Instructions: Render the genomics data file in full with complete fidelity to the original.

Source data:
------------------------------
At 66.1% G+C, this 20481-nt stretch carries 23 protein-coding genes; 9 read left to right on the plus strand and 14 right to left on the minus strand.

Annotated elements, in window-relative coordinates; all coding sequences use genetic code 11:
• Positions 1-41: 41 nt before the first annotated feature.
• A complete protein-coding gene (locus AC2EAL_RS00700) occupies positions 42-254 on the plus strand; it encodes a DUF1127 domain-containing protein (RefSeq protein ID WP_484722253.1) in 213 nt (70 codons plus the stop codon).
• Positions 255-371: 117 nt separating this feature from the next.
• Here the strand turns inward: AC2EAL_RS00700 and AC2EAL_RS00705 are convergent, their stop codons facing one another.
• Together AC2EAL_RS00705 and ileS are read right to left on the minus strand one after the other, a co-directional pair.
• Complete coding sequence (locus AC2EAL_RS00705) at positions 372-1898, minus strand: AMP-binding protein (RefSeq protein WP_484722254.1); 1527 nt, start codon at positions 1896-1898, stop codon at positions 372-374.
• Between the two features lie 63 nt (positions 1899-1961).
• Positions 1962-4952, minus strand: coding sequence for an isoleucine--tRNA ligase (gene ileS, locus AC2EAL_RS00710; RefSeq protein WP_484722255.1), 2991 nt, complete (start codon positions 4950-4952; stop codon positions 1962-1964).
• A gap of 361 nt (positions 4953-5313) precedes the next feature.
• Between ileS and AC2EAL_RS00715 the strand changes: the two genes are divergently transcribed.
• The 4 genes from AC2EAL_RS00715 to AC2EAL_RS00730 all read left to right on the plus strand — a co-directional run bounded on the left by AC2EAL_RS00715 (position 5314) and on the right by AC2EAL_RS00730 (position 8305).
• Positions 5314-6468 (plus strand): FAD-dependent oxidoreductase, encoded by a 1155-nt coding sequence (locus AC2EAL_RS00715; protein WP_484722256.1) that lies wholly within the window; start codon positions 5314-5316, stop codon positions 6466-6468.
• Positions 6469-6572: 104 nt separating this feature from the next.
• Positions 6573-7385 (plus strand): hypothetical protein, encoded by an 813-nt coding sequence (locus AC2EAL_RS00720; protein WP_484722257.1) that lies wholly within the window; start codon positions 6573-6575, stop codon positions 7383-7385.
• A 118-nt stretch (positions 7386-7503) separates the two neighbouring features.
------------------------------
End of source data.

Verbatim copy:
At 66.1% G+C, this 20481-nt stretch carries 23 protein-coding genes; 9 read left to right on the plus strand and 14 right to left on the minus strand.

Annotated elements, in window-relative coordinates; all coding sequences use genetic code 11:
• Positions 1-41: 41 nt before the first annotated feature.
• A complete protein-coding gene (locus AC2EAL_RS00700) occupies positions 42-254 on the plus strand; it encodes a DUF1127 domain-containing protein (RefSeq protein ID WP_484722253.1) in 213 nt (70 codons plus the stop codon).
• Positions 255-371: 117 nt separating this feature from the next.
• Here the strand turns inward: AC2EAL_RS00700 and AC2EAL_RS00705 are convergent, their stop codons facing one another.
• Together AC2EAL_RS00705 and ileS are read right to left on the minus strand one after the other, a co-directional pair.
• Complete coding sequence (locus AC2EAL_RS00705) at positions 372-1898, minus strand: AMP-binding protein (RefSeq protein WP_484722254.1); 1527 nt, start codon at positions 1896-1898, stop codon at positions 372-374.
• Between the two features lie 63 nt (positions 1899-1961).
• Positions 1962-4952, minus strand: coding sequence for an isoleucine--tRNA ligase (gene ileS, locus AC2EAL_RS00710; RefSeq protein WP_484722255.1), 2991 nt, complete (start codon positions 4950-4952; stop codon positions 1962-1964).
• A gap of 361 nt (positions 4953-5313) precedes the next feature.
• Between ileS and AC2EAL_RS00715 the strand changes: the two genes are divergently transcribed.
• The 4 genes from AC2EAL_RS00715 to AC2EAL_RS00730 all read left to right on the plus strand — a co-directional run bounded on the left by AC2EAL_RS00715 (position 5314) and on the right by AC2EAL_RS00730 (position 8305).
• Positions 5314-6468 (plus strand): FAD-dependent oxidoreductase, encoded by a 1155-nt coding sequence (locus AC2EAL_RS00715; protein WP_484722256.1) that lies wholly within the window; start codon positions 5314-5316, stop codon positions 6466-6468.
• Positions 6469-6572: 104 nt separating this feature from the next.
• Positions 6573-7385 (plus strand): hypothetical protein, encoded by an 813-nt coding sequence (locus AC2EAL_RS00720; protein WP_484722257.1) that lies wholly within the window; start codon positions 6573-6575, stop codon positions 7383-7385.
• A 118-nt stretch (positions 7386-7503) separates the two neighbouring features.